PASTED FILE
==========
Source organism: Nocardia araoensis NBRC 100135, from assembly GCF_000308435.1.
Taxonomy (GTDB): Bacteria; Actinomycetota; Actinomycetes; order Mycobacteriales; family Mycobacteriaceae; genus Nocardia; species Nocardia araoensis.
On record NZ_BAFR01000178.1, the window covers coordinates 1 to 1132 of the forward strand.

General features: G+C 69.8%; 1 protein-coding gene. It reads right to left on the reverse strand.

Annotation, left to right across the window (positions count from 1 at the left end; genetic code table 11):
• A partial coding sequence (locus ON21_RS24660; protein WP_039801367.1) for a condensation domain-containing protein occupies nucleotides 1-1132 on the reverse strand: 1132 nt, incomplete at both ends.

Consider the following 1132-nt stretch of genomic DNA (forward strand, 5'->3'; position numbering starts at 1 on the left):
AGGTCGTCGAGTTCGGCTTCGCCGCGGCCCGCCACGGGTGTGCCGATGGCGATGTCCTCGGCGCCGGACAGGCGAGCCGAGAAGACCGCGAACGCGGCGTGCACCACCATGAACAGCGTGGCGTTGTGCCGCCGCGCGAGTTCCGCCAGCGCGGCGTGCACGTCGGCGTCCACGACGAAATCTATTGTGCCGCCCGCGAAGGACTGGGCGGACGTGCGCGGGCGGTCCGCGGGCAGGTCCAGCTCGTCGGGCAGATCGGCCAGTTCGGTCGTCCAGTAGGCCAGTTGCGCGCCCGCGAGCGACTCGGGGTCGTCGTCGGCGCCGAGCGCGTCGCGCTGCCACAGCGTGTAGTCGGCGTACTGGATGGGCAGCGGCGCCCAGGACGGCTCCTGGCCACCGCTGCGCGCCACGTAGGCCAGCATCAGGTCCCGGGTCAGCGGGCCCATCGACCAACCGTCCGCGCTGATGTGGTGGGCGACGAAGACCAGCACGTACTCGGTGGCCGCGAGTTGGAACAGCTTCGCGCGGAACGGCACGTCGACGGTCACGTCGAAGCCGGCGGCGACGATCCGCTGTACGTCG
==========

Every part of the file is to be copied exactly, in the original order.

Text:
Source organism: Nocardia araoensis NBRC 100135, from assembly GCF_000308435.1.
Taxonomy (GTDB): Bacteria; Actinomycetota; Actinomycetes; order Mycobacteriales; family Mycobacteriaceae; genus Nocardia; species Nocardia araoensis.
On record NZ_BAFR01000178.1, the window covers coordinates 1 to 1132 of the forward strand.

General features: G+C 69.8%; 1 protein-coding gene. It reads right to left on the reverse strand.

Annotation, left to right across the window (positions count from 1 at the left end; genetic code table 11):
• A partial coding sequence (locus ON21_RS24660; protein WP_039801367.1) for a condensation domain-containing protein occupies nucleotides 1-1132 on the reverse strand: 1132 nt, incomplete at both ends.

Consider the following 1132-nt stretch of genomic DNA (forward strand, 5'->3'; position numbering starts at 1 on the left):
AGGTCGTCGAGTTCGGCTTCGCCGCGGCCCGCCACGGGTGTGCCGATGGCGATGTCCTCGGCGCCGGACAGGCGAGCCGAGAAGACCGCGAACGCGGCGTGCACCACCATGAACAGCGTGGCGTTGTGCCGCCGCGCGAGTTCCGCCAGCGCGGCGTGCACGTCGGCGTCCACGACGAAATCTATTGTGCCGCCCGCGAAGGACTGGGCGGACGTGCGCGGGCGGTCCGCGGGCAGGTCCAGCTCGTCGGGCAGATCGGCCAGTTCGGTCGTCCAGTAGGCCAGTTGCGCGCCCGCGAGCGACTCGGGGTCGTCGTCGGCGCCGAGCGCGTCGCGCTGCCACAGCGTGTAGTCGGCGTACTGGATGGGCAGCGGCGCCCAGGACGGCTCCTGGCCACCGCTGCGCGCCACGTAGGCCAGCATCAGGTCCCGGGTCAGCGGGCCCATCGACCAACCGTCCGCGCTGATGTGGTGGGCGACGAAGACCAGCACGTACTCGGTGGCCGCGAGTTGGAACAGCTTCGCGCGGAACGGCACGTCGACGGTCACGTCGAAGCCGGCGGCGACGATCCGCTGTACGTCG